GDPR and your paper documents
From 25th May 2018, European Union (EU) rules on data protection will change. That’s the day the General Data Protection Regulation (GDPR) comes into force and now’s the time to start preparing.
GDPR affects all businesses and even though data protection may make us think of digital data security, it’s far more than that. It’s important to carefully assess the protection, storage and disposal of confidential documents in paper too. We’ve pulled together some information to help you identify and tackle possible problems.
A GDPR Summary – what’s new?
EU data protection law has always required businesses to protect personal data against unauthorised or unlawful processing, and accidental loss, destruction or damage. This includes data stored on paper. However, the GDPR adds a few extra demands.
• New rights for individuals on how their personal information is held and used
• New data security levels
• New demands to report GDPR breaches to the regulator
• New requirements on demonstrating compliance to the regulator
Considerations for paper and data security
When it comes to applying and adopting GDPR, sensitive or confidential paper documents and files pose a specific set of challenges to businesses. As with any personal information held, businesses need to look at how the information is stored and consider:
1. Whether we still need it
2. Whether we need to use it in the way we do
3. Whether everyone accessing it really needs access to it
Here are a few special considerations when it comes to paper:
Simply printing a document and forgetting you’ve done so can create a security risk. Ask yourself: Who might accidentally pick up that document?
Each time you send a document to print through a wireless printer, you run the risk of security breaches via the Internet. Try restricting print permissions and tracking print jobs using specialist software to help prevent this.
Scanning turns printed documents into digitalised versions of themselves, which can be opened and read by anyone. Add password protected privacy filters to your scanning system to help counter potential threats.
Documents which you still need to hold must be stored in a way that allows them to be easily traced and located if required. Sensitive documents need to be stored in locked cabinets and access restricted to a certain number of people within the business. Hard copy records don’t have to be intimidating. Create and maintain an efficient records management system with these practical tips.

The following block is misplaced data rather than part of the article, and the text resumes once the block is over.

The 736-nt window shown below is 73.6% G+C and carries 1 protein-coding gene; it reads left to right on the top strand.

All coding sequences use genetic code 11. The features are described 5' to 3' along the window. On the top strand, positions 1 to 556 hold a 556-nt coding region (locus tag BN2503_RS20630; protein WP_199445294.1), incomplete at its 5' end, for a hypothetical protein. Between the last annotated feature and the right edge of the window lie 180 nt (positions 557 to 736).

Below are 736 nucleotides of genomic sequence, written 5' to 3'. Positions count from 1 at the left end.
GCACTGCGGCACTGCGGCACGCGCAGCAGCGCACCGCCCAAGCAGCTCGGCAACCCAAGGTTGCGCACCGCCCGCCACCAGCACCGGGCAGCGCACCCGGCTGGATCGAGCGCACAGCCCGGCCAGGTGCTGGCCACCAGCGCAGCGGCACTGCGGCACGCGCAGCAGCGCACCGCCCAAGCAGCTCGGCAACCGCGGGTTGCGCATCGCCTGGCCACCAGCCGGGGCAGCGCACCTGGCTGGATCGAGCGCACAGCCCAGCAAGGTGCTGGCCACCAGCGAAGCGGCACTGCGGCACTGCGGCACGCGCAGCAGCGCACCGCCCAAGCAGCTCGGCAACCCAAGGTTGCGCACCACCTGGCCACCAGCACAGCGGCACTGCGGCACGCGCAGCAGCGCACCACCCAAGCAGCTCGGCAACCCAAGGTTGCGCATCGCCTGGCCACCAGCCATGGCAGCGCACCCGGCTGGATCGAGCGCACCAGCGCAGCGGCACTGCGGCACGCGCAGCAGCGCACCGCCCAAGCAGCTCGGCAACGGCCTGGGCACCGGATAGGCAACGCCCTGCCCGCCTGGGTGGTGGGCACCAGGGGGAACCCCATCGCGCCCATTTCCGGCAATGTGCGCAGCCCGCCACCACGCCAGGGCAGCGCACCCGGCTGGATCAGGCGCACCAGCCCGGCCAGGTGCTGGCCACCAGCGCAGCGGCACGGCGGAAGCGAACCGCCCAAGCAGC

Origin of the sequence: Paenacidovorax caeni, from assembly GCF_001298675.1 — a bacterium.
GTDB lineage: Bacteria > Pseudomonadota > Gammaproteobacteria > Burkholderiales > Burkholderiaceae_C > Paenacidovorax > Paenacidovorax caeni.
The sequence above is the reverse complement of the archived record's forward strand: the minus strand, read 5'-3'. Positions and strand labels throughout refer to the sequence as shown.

Secure paper disposal should be a priority, particularly now the EU has upped its data protection demands. Paper documents that aren’t needed anymore need to be disposed of in a compliant manner. Investing in a cross cut shredder as an invaluable tool helps you with your GDPR compliance.
Breaching the GDPR could cost €millions
It’s never been more important to take care of the data businesses hold, including paper documents. Leaving sensitive paper files on public transport, keeping data longer than we need to, or disposing of it incorrectly are all easy mistakes to make - but they can also be very expensive ones. Breaking the new rules could cost up to 4% of your global annual turnover, or a staggering €20 million (whichever is higher).
Did you know?
Under the GDPR, everyone whose personal data is held by an organisation will have new legal rights. These are the Right to be Forgotten, the Right To Data Portability and the Right To Object.
• Get to know your new responsibilities when it comes to hard copy data.
• Read up on the new rights people have under GDPR.
• Double check how hard copy personal data is processed and stored by your business.
• Revisit your data destruction policy.
• Do you need to implement security shredding?
• Identify weaknesses in your paper management system, as well as in the systems of businesses and services you share information with.
• Train your team members so they’re up to date on the new regulations and understand the importance of secure document disposal.
Did you know?
80% of European companies experienced at least one cybersecurity incident in 2016). (Source: http://europa.eu/rapid/press-release_IP-17-3193_en.htm)